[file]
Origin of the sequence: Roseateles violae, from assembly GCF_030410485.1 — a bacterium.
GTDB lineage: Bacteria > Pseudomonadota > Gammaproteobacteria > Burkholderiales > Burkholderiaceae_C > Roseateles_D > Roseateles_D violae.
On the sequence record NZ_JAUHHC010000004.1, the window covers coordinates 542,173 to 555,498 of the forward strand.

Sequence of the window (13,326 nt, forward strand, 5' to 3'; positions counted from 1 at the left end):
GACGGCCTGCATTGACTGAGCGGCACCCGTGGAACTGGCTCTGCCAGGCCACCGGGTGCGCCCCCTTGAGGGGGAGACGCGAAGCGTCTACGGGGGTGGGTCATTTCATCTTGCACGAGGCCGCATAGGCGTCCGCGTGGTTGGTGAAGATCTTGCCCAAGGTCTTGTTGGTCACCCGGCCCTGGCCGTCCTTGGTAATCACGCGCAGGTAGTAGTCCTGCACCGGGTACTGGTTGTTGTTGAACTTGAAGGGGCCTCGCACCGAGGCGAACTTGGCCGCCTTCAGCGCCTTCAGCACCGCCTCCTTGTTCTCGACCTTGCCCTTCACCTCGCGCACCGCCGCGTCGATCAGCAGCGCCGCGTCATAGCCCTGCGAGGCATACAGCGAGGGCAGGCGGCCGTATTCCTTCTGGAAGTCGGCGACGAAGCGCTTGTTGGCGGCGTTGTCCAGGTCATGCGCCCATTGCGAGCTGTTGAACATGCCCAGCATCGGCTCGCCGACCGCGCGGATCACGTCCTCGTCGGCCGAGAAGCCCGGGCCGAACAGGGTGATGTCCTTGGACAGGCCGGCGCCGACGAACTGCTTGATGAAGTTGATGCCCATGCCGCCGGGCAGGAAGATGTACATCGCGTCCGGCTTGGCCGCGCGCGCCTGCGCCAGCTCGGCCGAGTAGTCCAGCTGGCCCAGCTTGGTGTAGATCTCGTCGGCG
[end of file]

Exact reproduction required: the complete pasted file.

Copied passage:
Origin of the sequence: Roseateles violae, from assembly GCF_030410485.1 — a bacterium.
GTDB lineage: Bacteria > Pseudomonadota > Gammaproteobacteria > Burkholderiales > Burkholderiaceae_C > Roseateles_D > Roseateles_D violae.
On the sequence record NZ_JAUHHC010000004.1, the window covers coordinates 542,173 to 555,498 of the forward strand.

Sequence of the window (13,326 nt, forward strand, 5' to 3'; positions counted from 1 at the left end):
GACGGCCTGCATTGACTGAGCGGCACCCGTGGAACTGGCTCTGCCAGGCCACCGGGTGCGCCCCCTTGAGGGGGAGACGCGAAGCGTCTACGGGGGTGGGTCATTTCATCTTGCACGAGGCCGCATAGGCGTCCGCGTGGTTGGTGAAGATCTTGCCCAAGGTCTTGTTGGTCACCCGGCCCTGGCCGTCCTTGGTAATCACGCGCAGGTAGTAGTCCTGCACCGGGTACTGGTTGTTGTTGAACTTGAAGGGGCCTCGCACCGAGGCGAACTTGGCCGCCTTCAGCGCCTTCAGCACCGCCTCCTTGTTCTCGACCTTGCCCTTCACCTCGCGCACCGCCGCGTCGATCAGCAGCGCCGCGTCATAGCCCTGCGAGGCATACAGCGAGGGCAGGCGGCCGTATTCCTTCTGGAAGTCGGCGACGAAGCGCTTGTTGGCGGCGTTGTCCAGGTCATGCGCCCATTGCGAGCTGTTGAACATGCCCAGCATCGGCTCGCCGACCGCGCGGATCACGTCCTCGTCGGCCGAGAAGCCCGGGCCGAACAGGGTGATGTCCTTGGACAGGCCGGCGCCGACGAACTGCTTGATGAAGTTGATGCCCATGCCGCCGGGCAGGAAGATGTACATCGCGTCCGGCTTGGCCGCGCGCGCCTGCGCCAGCTCGGCCGAGTAGTCCAGCTGGCCCAGCTTGGTGTAGATCTCGTCGGCG